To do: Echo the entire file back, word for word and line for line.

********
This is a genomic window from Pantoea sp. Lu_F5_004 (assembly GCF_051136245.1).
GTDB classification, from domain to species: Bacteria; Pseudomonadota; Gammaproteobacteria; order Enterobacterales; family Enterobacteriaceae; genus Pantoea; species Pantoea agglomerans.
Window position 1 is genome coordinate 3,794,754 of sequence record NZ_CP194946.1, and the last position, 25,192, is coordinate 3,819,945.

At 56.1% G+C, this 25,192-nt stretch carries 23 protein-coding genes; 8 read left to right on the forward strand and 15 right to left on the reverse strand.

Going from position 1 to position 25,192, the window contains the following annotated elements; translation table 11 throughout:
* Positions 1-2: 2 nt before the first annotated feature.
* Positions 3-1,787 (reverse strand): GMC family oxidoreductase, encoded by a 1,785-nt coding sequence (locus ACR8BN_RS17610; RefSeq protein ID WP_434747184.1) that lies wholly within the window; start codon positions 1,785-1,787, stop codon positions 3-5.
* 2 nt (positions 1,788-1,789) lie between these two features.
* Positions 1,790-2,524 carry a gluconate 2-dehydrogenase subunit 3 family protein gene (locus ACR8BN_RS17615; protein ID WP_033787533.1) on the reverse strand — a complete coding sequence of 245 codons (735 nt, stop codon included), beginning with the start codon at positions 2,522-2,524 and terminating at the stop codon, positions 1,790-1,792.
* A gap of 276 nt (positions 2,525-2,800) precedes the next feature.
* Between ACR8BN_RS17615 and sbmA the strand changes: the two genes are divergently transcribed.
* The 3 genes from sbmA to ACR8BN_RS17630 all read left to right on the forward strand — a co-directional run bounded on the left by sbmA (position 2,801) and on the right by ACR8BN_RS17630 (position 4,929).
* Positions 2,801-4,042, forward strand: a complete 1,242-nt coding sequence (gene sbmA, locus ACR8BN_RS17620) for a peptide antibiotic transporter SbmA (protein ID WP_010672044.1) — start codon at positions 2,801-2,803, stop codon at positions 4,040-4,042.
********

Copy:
This is a genomic window from Pantoea sp. Lu_F5_004 (assembly GCF_051136245.1).
GTDB classification, from domain to species: Bacteria; Pseudomonadota; Gammaproteobacteria; order Enterobacterales; family Enterobacteriaceae; genus Pantoea; species Pantoea agglomerans.
Window position 1 is genome coordinate 3,794,754 of sequence record NZ_CP194946.1, and the last position, 25,192, is coordinate 3,819,945.

At 56.1% G+C, this 25,192-nt stretch carries 23 protein-coding genes; 8 read left to right on the forward strand and 15 right to left on the reverse strand.

Going from position 1 to position 25,192, the window contains the following annotated elements; translation table 11 throughout:
* Positions 1-2: 2 nt before the first annotated feature.
* Positions 3-1,787 (reverse strand): GMC family oxidoreductase, encoded by a 1,785-nt coding sequence (locus ACR8BN_RS17610; RefSeq protein ID WP_434747184.1) that lies wholly within the window; start codon positions 1,785-1,787, stop codon positions 3-5.
* 2 nt (positions 1,788-1,789) lie between these two features.
* Positions 1,790-2,524 carry a gluconate 2-dehydrogenase subunit 3 family protein gene (locus ACR8BN_RS17615; protein ID WP_033787533.1) on the reverse strand — a complete coding sequence of 245 codons (735 nt, stop codon included), beginning with the start codon at positions 2,522-2,524 and terminating at the stop codon, positions 1,790-1,792.
* A gap of 276 nt (positions 2,525-2,800) precedes the next feature.
* Between ACR8BN_RS17615 and sbmA the strand changes: the two genes are divergently transcribed.
* The 3 genes from sbmA to ACR8BN_RS17630 all read left to right on the forward strand — a co-directional run bounded on the left by sbmA (position 2,801) and on the right by ACR8BN_RS17630 (position 4,929).
* Positions 2,801-4,042, forward strand: a complete 1,242-nt coding sequence (gene sbmA, locus ACR8BN_RS17620) for a peptide antibiotic transporter SbmA (protein ID WP_010672044.1) — start codon at positions 2,801-2,803, stop codon at positions 4,040-4,042.